The Ballast Water Management Convention is coming into full effect from this September so all ships must be fitted with D-2-compliant ballast water treatment system by the next IOPP renewal survey no later than 8 September 2024. Currently, around 25% of the fleet in international voyage already has a ballast water treatment system (BWMS), D-2 standard. The rest of the fleet, about 75%, complies with the D-1 standard (ballast water exchange). As the updated BWM Convention is approaching, shipowners are making the necessary preparations to comply.
CMA CGM has decided that it its fleet of 500 vessels will not use the Northern Sea Route connecting Asia to Europe through the Arctic in an effort to protect the fragile ecosystem there from the threat of accidents, oil pollution, and collisions with marine wildlife. The Northern Sea Route, which runs the length of the Siberian coast has become navigable due to global warming.
The Chamber of Shipping has a new logo! Branding ourselves with new colours, look, and feel is just one of the many ways that we are looking to the future and embracing the changing times that we are experiencing today. There are more changes to come so keep an eye out!
A BC judge has ruled that the combined fines of $2.7 million issued under the Fisheries Act, $200,000 under the Migratory Birds Convention Act and $5,000 under the Pilotage Act be put into an environmental damage fund administered to benefit the Heiltsuk Nation. The incident spilled 110,000 litres of diesel and 2,200 litres of lubricants into the water. Kirby Offshore Operating admitted full responsibility for the spill and paid almost $6 million in compensation to the Canadian Coast Guard ($1.94 million), provincial government ($410,000) and the Heiltsuk Nation ($3.6 million). The sentencing hearing following the guilty plea was held on July 16, 2019, in Bella Bella.
BC Ferries is supporting a one-year research project at Galiano Island with the installation of thermal imaging cameras at their Sturdies Bay terminal. The project funded primarily by Fisheries and Oceans will help determine if automated thermal imaging technology, when used in combination with visual and acoustic detection, can be a reliable and effective way to detect whales. If the pilot is successful, the system could be used to alert ships to the presence of marine mammals in narrow waterways in the Salish Sea, and identify high-risk areas so mariners can make real-time decisions to slow down or use avoidance tactics when whales are present.
After nine impactful years, Jane McIvor has announced that the September edition of the BC Shipping News will be its last. Jane, President and Editor of the magazine together with her team of writers and assistants, have been instrumental in elevating the profile of the commercial marine industry in Canada. While losing this publication will certainly create a void in the industry, we are grateful for the years of knowledge and insights that they have shared, and we wish all those involved the best in their future endeavours. All back issues will continue to be available at https://issuu.com/janemci.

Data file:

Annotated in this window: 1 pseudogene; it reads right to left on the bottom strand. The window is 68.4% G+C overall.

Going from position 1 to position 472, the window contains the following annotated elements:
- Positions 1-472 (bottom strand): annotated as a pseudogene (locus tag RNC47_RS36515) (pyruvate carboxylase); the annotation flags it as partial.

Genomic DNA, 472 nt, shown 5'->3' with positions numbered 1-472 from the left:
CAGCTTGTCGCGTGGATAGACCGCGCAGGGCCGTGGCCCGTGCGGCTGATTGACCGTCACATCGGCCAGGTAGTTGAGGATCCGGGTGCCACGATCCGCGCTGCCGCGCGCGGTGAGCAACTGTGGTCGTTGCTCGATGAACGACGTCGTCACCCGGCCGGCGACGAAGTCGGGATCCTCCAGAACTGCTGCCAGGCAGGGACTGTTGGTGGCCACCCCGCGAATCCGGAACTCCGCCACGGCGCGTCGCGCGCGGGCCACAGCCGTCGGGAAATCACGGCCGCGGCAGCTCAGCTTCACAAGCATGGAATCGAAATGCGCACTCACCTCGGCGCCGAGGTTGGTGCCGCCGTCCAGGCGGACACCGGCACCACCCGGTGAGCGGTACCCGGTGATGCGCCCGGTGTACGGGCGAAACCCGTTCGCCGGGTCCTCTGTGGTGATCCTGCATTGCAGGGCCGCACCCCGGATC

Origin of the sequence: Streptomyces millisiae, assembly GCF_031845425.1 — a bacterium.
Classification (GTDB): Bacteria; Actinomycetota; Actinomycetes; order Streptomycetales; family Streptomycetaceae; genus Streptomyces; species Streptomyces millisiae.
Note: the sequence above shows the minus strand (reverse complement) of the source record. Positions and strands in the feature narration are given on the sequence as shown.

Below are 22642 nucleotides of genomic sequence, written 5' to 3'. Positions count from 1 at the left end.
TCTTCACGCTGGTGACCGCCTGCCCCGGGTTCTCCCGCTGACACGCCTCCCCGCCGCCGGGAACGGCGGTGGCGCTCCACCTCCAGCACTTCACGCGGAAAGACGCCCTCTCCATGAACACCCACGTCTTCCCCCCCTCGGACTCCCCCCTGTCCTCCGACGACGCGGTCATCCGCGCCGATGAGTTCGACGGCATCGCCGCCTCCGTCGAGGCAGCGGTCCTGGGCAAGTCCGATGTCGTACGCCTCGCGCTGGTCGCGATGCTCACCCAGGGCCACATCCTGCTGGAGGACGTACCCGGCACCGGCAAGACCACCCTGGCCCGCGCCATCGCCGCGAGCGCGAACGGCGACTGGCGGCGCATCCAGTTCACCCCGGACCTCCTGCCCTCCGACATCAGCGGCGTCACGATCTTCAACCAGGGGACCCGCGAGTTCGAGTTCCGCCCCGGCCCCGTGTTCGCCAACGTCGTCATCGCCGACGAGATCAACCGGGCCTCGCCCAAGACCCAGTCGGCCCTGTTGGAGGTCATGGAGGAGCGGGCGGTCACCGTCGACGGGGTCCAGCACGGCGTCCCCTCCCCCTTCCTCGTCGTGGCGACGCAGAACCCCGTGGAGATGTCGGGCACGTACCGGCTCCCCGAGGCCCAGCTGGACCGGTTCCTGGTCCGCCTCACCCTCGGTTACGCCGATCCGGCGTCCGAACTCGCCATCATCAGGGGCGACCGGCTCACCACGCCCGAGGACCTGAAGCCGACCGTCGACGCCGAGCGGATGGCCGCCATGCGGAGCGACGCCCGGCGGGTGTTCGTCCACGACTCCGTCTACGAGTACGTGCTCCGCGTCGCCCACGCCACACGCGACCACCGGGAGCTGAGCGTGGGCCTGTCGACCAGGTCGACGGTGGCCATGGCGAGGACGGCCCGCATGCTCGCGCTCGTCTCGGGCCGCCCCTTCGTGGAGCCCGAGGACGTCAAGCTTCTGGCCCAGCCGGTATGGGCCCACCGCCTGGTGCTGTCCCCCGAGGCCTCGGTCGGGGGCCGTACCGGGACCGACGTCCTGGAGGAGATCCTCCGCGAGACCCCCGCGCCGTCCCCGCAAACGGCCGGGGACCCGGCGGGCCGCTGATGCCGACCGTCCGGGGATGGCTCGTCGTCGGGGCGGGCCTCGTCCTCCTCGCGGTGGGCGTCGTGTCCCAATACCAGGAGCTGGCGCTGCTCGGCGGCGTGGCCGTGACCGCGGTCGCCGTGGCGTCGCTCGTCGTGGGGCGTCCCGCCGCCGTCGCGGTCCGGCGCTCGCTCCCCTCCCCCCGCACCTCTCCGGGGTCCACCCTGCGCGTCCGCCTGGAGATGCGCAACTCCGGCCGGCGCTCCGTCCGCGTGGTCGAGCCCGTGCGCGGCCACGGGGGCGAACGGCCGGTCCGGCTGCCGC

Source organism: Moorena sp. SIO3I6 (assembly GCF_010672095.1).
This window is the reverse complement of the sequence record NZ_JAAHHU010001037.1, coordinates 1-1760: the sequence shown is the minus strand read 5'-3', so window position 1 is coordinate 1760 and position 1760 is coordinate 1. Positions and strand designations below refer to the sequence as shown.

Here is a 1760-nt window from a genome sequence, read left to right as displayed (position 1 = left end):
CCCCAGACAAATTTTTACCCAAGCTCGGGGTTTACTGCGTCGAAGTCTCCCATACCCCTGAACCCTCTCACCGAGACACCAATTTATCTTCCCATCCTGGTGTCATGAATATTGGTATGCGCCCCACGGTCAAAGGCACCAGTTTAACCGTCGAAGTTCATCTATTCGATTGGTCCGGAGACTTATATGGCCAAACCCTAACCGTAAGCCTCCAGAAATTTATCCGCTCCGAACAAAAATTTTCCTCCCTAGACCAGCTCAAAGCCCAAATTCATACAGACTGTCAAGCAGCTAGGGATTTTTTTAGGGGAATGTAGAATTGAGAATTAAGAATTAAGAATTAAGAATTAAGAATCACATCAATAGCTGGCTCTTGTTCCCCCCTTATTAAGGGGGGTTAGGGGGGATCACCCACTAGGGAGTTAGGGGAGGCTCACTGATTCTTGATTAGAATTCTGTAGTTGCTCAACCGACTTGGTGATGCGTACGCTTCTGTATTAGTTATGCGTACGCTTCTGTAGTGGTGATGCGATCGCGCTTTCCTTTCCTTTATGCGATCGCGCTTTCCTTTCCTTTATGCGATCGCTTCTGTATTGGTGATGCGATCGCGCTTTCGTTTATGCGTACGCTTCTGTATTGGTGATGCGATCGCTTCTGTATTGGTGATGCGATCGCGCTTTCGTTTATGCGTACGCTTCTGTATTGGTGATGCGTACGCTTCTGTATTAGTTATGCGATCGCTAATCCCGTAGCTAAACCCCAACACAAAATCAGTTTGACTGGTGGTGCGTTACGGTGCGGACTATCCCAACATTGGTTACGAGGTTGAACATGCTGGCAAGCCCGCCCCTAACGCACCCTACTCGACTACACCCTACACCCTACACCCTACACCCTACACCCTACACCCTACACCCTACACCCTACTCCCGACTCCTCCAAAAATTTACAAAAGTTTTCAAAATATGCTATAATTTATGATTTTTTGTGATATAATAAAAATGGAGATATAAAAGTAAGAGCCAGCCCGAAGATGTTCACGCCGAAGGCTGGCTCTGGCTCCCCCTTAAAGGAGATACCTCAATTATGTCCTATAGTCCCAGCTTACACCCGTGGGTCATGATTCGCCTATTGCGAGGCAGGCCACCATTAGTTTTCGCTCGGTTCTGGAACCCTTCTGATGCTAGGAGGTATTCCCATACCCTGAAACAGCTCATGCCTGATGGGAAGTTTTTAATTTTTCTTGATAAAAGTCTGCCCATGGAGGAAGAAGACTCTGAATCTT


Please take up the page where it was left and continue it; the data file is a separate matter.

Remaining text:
Captain Satinder Singh has just been appointed the Vice-President, Marine Operations and Harbour Master for the Port of Nanaimo. He brings 21 years of experience to the position and will be responsible for the safety and security within the Port’s jurisdiction. He has previously worked for the Department of National Defense at Canadian Forces Base Esquimalt in Victoria, as the Auxiliary Fleet Manager with Port Operations and Emergency Services Branch, and as the Detachment Superintendent with the Canadian Forces Maritime Experimental Test Range. Capt. Singh holds a Master in Maritime Management (MMM), Bachelor in Maritime Studies (BMS), and Diploma in Nautical Sciences, Certificate of Competency as a Master Mariner (MM) with Transport Canada. He also holds the Enforcement Officer Designation from Transport Canada under the Canada Marine Act.
Two Vancouver-based Norton Rose Fulbright lawyers have been appointed to high-level positions within prominent Canadian maritime law organizations.
Shelley Chapelski, partner and shipping lead in the law firm’s Canadian transport group, was elected to serve as president of the Canadian Maritime Law Association (CMLA); she is the second woman to hold this position in the association’s 68-year history.
Kaitlin Smiley, senior associate on Norton Rose Fulbright’s dispute resolution and litigation team, was named chair of the British Columbia branch of the Canadian Bar Association (CBA) Maritime Law Section. Smiley became the second woman to hold this position after Chapelski, who served as chair 15 years ago.